Thursday, October 9, 2014

One Reason to Leave, Many Reasons to Stay

Human Relationships

Recently, I took time to think about human relationships - how fickle and frail they can be, and how encompassing and enduring they can also be.
It is interesting that all it takes for many relationships to end is just one mistake, one error in judgment. One reason is often too many, and usually enough for either or both parties to walk. At times, to go ahead and add their voice to WhyILeft.

Just about the same time, I watched a movie that reminded me of a discussion on last week's Weekend on BBC World Service that dwelt on theWhyIStayed hashtag on Twitter.

To Leave or to Stay?

That said, when does it become untenable to stay? And when is there reason enough to simply leave?
And more important, what would make one stay, when leaving is the most obvious option?

In all fairness, we have on several occasions written about leaving on this blog: Here, here and here. And most recently, here.

The Many Reasons to Stay

Coincidentally, I watched The Vow only last week.
Inspired by a true event, it is the story of a young couple - Leo and Paige, whose lives were ruined in a single moment of passion that was cut short by a traffic accident.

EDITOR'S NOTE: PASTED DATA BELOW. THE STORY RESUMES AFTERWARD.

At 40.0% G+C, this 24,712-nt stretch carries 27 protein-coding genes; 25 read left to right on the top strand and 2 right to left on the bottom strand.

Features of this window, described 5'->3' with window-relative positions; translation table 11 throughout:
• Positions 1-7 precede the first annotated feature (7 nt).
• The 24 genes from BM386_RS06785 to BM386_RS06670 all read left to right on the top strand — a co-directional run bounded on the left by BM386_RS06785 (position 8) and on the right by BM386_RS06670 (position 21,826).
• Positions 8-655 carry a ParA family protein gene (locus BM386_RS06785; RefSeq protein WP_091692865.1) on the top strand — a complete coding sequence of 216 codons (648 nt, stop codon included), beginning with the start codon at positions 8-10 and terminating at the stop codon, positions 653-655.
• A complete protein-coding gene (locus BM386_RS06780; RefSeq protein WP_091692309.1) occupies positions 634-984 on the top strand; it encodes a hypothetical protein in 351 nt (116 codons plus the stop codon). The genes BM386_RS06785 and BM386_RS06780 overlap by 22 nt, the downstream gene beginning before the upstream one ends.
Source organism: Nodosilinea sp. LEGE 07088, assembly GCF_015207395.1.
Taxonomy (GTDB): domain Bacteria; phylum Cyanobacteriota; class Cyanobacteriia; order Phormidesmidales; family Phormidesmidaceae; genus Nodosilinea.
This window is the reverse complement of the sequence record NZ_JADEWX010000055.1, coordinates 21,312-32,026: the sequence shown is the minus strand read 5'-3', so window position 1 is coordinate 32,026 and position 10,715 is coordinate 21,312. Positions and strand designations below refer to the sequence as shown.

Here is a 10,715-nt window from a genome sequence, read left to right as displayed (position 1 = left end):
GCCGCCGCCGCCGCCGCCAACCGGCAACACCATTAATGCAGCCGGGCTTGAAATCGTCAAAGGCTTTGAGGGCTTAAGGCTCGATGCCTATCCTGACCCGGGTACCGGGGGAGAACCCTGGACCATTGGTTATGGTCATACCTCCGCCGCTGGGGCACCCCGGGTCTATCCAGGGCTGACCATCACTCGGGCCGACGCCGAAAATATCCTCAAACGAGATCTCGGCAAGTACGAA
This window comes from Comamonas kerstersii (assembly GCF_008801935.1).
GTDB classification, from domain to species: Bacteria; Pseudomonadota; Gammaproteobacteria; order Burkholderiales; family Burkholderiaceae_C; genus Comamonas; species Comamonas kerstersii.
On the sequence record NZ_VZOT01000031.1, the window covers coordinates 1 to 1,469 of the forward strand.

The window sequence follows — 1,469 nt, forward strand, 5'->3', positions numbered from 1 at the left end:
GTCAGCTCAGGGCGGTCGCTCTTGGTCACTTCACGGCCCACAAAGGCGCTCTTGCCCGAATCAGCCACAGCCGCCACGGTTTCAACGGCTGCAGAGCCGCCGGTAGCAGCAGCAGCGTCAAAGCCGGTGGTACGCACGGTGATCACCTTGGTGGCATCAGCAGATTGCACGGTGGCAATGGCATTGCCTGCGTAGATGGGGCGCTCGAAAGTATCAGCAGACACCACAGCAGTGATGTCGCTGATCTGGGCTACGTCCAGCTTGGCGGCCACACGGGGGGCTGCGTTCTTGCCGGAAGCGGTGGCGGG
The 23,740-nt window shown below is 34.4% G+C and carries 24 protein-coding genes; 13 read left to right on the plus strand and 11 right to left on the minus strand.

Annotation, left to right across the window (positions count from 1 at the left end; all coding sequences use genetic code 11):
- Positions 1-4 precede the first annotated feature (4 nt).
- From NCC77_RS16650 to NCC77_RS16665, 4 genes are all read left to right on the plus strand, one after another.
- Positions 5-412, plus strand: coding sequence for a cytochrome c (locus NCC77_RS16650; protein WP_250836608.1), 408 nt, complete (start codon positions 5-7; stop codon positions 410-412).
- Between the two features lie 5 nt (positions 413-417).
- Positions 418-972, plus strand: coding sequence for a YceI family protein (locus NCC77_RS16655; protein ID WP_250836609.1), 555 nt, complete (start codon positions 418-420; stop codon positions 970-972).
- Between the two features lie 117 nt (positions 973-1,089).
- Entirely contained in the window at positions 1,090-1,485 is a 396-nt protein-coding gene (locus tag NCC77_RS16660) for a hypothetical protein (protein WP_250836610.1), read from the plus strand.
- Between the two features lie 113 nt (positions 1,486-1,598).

A truck hits Leo's car as he kisses his wife (who has since unbuckled her seat belt) and both of them are hospitalized, with Paige being in a medically induced comma due to her head injury.

When she awakens, Paige has lost most of her memories, especially everything about Leo who now is an imposing stranger in her life.
The rest of the movie is largely Leo's travail as he tries to win Paige back.

Anyways, the part that I found quite profound, and that is at the core of this post, is where Paige's mother tells her daughter why she still stayed even after discovering that Paige's father was cheating on her. And not just with any other woman, but with Paige's friend.

To Leave or to Stay

Many times, we hold people to very high standards, thus unwittingly setting ourselves up for great disappointments when these people do not live up to our expectations.
The resulting ire is often enough to make us forget all the good before it.

Should this be the case?

Depending on the situation, I submit that particular circumstances call for specific considerations. It also depends to a great extent, on the person(s) involved.
Do you often find it easier to leave or to stay?


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